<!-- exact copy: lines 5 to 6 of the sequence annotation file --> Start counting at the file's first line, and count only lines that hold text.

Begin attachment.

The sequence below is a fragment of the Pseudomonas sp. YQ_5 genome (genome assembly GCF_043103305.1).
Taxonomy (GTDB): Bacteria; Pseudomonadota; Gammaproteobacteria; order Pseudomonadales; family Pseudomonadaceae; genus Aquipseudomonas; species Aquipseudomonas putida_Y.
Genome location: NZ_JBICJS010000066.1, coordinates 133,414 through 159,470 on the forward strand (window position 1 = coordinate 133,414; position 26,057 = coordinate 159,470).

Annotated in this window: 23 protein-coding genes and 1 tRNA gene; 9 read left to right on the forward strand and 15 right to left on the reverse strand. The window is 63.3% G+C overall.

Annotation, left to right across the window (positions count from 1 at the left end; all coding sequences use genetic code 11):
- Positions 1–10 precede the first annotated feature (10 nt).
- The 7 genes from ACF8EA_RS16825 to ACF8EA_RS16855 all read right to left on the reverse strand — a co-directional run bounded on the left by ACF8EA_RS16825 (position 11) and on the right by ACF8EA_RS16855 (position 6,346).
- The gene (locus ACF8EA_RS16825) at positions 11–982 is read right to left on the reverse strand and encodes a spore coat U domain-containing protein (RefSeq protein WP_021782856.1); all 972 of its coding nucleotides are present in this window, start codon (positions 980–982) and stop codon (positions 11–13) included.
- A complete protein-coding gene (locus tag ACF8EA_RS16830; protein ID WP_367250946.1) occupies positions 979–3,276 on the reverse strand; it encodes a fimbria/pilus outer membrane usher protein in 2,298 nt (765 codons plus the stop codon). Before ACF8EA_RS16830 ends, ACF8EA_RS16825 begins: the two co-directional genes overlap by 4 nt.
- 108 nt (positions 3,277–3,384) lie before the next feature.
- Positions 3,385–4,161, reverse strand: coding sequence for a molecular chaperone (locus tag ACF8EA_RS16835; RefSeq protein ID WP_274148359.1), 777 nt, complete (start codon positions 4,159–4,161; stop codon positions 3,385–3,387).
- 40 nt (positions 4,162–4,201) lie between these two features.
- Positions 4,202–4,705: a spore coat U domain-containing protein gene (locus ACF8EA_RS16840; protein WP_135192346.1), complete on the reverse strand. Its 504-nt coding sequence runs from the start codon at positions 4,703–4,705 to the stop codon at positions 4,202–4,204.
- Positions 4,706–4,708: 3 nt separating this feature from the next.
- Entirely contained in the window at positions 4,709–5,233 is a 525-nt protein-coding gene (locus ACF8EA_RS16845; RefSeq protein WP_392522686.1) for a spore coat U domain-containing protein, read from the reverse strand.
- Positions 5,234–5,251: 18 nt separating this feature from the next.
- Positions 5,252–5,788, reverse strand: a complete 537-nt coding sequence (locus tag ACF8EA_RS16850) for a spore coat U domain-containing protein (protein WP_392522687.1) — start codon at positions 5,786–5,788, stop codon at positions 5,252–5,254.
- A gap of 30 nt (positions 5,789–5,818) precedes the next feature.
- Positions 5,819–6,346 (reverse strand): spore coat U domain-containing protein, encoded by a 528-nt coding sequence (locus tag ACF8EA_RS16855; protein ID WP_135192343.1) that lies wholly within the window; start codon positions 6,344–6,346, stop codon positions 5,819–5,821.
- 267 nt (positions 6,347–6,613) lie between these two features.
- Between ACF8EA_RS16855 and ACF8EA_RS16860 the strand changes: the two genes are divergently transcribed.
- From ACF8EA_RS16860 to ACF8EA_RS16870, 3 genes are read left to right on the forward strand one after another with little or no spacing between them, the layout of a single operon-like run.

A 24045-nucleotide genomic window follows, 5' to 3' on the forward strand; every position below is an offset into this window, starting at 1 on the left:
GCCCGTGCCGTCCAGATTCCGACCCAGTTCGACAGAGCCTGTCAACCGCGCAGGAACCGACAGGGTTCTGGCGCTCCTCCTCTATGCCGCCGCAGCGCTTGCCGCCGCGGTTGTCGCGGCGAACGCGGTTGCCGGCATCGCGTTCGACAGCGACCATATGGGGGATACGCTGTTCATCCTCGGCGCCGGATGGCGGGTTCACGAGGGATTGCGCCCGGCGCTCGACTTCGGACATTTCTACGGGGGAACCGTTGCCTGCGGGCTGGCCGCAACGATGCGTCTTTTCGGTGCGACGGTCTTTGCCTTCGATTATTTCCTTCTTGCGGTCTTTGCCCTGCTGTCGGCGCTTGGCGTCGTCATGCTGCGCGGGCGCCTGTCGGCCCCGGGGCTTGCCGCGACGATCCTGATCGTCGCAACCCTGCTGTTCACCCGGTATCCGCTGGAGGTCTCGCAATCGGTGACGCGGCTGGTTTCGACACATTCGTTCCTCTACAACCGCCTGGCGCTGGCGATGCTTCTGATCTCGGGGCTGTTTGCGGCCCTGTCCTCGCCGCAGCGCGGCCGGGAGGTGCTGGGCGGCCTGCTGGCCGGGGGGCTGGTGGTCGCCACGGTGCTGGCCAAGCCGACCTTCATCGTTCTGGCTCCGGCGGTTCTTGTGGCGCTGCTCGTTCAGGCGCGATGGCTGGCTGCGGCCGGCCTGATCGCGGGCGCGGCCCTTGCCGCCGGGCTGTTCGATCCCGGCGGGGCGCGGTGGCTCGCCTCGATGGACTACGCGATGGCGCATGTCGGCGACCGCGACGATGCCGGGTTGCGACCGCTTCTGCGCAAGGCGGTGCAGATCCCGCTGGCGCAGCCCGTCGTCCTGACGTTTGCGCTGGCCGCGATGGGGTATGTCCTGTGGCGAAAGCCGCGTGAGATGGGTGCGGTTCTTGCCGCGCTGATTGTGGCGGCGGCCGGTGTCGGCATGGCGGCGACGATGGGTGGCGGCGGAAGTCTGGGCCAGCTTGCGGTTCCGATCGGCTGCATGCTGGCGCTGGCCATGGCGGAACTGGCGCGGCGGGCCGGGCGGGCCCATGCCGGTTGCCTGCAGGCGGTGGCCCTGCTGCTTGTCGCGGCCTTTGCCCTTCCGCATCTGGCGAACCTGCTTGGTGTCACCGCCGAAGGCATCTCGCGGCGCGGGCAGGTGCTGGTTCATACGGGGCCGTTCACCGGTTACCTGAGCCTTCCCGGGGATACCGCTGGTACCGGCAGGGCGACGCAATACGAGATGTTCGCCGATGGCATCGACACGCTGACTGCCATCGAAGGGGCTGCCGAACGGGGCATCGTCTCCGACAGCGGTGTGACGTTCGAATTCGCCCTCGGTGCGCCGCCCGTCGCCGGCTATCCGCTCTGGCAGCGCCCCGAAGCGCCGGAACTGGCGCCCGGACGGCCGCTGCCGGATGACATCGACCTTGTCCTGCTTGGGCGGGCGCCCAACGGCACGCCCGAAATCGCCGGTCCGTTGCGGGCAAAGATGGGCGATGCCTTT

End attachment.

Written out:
Annotation, left to right across the window (positions count from 1 at the left end; all coding sequences use genetic code 11):
- Positions 1–10 precede the first annotated feature (10 nt).